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Removal of peripheral IV.

Hi Team. Just returned from Global IV Leadership summit…amazing learning. Can you please tell me what the stance in Britain is for removal of peripheral IV. Is it as clinically indicated…using the VIP score to guide or is it still 72-96 hours. INS support clinically indicated removal…but my hospital here in NZ are reluctant even tho Claire Rickards research is very positive towards clinical indication removal.
Cheers
Bev NZ


In: general, Posted 5 years ago

By: Level Rating Level Rating3 points

2 Answers

Answer #1

As things stand at the moment in the UK timeline wise Calire’s paper was published in the Lancet in Sept 2013 and then included in epic3 guidance as a category 2 recommendation – these were published in .
Jan 2014 – it remains to be seen whether folk will incorporate this evidence based practice into their local policies
I have had discussions with various clincians who have said they would not change their practice or policies. It is interesting to note that the following is a direct quote from the epic3 document. The epic3 process has an accreditation from NICE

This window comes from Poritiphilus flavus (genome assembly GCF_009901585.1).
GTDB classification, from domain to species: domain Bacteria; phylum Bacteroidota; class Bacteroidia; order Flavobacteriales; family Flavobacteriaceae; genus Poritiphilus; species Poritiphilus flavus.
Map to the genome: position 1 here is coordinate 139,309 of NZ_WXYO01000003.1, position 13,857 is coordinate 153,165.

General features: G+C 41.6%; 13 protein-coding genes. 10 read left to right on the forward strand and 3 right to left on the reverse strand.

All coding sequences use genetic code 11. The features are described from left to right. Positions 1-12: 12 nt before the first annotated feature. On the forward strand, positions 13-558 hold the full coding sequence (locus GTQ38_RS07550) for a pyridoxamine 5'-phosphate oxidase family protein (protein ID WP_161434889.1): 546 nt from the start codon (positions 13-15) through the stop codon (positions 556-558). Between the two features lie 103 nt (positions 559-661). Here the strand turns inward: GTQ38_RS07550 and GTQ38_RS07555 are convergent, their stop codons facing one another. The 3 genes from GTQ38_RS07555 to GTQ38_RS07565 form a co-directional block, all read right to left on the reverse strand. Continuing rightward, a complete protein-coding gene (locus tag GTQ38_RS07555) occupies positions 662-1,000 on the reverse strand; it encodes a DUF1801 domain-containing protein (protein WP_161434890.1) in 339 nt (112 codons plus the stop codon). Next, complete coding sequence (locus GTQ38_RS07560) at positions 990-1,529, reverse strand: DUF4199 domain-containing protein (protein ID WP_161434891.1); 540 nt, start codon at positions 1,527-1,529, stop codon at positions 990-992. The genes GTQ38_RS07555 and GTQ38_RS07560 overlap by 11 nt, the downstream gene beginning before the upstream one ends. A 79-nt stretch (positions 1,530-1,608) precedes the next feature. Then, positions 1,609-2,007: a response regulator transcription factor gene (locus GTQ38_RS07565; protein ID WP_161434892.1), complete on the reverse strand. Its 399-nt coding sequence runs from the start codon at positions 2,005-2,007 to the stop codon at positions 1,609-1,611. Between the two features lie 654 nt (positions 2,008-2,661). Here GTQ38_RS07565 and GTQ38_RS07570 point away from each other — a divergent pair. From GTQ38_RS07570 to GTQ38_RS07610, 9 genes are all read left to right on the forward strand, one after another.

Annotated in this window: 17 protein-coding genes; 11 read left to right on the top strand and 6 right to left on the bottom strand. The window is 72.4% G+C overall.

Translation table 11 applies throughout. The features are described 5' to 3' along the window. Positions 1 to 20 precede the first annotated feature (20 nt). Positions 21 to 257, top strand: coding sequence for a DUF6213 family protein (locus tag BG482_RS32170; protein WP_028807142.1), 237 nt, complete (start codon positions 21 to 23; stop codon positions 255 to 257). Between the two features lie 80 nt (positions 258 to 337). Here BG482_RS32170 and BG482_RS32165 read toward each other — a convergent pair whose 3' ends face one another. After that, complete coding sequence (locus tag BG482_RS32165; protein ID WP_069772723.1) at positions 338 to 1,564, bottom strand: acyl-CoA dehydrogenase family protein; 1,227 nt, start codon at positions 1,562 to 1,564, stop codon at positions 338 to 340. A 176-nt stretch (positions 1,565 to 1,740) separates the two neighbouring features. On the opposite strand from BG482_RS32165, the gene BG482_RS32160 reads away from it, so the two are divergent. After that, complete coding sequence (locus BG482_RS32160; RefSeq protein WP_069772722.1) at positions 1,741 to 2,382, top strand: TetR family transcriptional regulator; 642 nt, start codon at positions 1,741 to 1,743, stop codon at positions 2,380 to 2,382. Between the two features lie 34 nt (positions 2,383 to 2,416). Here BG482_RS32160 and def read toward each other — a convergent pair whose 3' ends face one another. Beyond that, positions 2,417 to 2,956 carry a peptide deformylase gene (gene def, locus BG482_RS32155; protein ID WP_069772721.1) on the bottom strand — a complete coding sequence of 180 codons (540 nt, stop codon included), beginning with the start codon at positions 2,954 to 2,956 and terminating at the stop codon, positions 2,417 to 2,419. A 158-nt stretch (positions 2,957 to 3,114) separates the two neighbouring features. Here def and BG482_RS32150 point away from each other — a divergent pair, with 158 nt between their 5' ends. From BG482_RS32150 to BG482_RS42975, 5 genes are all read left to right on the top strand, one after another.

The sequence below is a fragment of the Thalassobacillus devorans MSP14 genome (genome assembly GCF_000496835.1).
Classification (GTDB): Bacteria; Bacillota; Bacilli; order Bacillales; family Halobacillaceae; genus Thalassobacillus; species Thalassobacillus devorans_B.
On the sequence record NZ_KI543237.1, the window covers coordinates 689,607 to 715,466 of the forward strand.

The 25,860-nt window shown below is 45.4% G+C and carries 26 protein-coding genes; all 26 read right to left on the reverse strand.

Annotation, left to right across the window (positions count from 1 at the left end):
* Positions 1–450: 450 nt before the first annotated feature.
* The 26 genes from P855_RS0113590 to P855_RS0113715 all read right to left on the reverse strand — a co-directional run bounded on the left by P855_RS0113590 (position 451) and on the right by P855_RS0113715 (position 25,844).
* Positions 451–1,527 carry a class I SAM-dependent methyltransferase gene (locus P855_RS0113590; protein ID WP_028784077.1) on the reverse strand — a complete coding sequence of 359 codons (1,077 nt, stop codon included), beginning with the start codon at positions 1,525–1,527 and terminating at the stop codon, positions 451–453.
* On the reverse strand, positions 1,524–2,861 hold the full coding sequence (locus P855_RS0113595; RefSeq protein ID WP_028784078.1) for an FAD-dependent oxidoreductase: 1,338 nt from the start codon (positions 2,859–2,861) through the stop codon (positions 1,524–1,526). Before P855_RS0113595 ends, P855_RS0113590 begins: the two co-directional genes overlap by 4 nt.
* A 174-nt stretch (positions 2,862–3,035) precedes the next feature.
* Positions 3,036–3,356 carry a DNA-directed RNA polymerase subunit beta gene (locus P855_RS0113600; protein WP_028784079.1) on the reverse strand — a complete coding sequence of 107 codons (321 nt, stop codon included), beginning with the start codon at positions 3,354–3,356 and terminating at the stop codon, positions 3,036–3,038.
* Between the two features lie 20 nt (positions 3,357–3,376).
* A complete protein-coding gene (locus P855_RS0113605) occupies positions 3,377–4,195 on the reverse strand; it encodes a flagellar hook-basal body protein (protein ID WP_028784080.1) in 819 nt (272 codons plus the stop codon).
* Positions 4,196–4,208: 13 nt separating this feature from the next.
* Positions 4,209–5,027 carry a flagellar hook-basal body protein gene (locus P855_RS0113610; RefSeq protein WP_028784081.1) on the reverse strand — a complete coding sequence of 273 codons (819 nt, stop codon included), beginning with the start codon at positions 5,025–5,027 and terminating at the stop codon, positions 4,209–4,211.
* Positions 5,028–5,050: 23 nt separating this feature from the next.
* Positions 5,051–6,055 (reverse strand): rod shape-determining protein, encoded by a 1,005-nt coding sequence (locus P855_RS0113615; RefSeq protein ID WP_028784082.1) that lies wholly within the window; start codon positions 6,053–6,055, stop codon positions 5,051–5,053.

“These recommendations are
not detailed procedural protocols, and need to be incorporated
into local guidelines. None are regarded as optional.”

Answers Answered By: sheilainwood Level Rating2 points
Answer #2

In principle, I agree fully with the recommendation that peripheral cannulae are re-sited when clinically indicated. However, I’m sure we can all list ‘patient’ and ‘medication’ combinations that often result in early disfunction of the peripheral cannula. Putting aside alternative vascular access device choices for a moment, I would rather see a patient and medication specific approach. If we anticipate potential problems based on topics such as diagnosis, medication, device and infusion history (e.g. previous phlebitic episodes) it is likely (with additional studies) that we can begin to anticipate specific device dwell time time for at least groups of patients. For example, a diabetic patient having a particular IV drug administered through a short peripheral device sited in the dorsum of the hand may have a different IV outcome to an identical patient with the device sited in the forearm. I feel that we are just at the beginning of our journey of understanding the complex variables that influence peripheral IV longevity. A good starting point when looking at variables and risk factors is the study by Wallis et al (2014) who state “PIVC survival is improved by preferential forearm insertion, selection of appropriate PIVC diameter, and insertion by intravenous teams and other specialists.” The abstract is available here http://www.ivteam.com/intravenous-literature/study-describes-independent-risk-factors-for-peripheral-intravenous-catheter-pivc-failure/

Answers Answered By: ivteam Level Rating10 points

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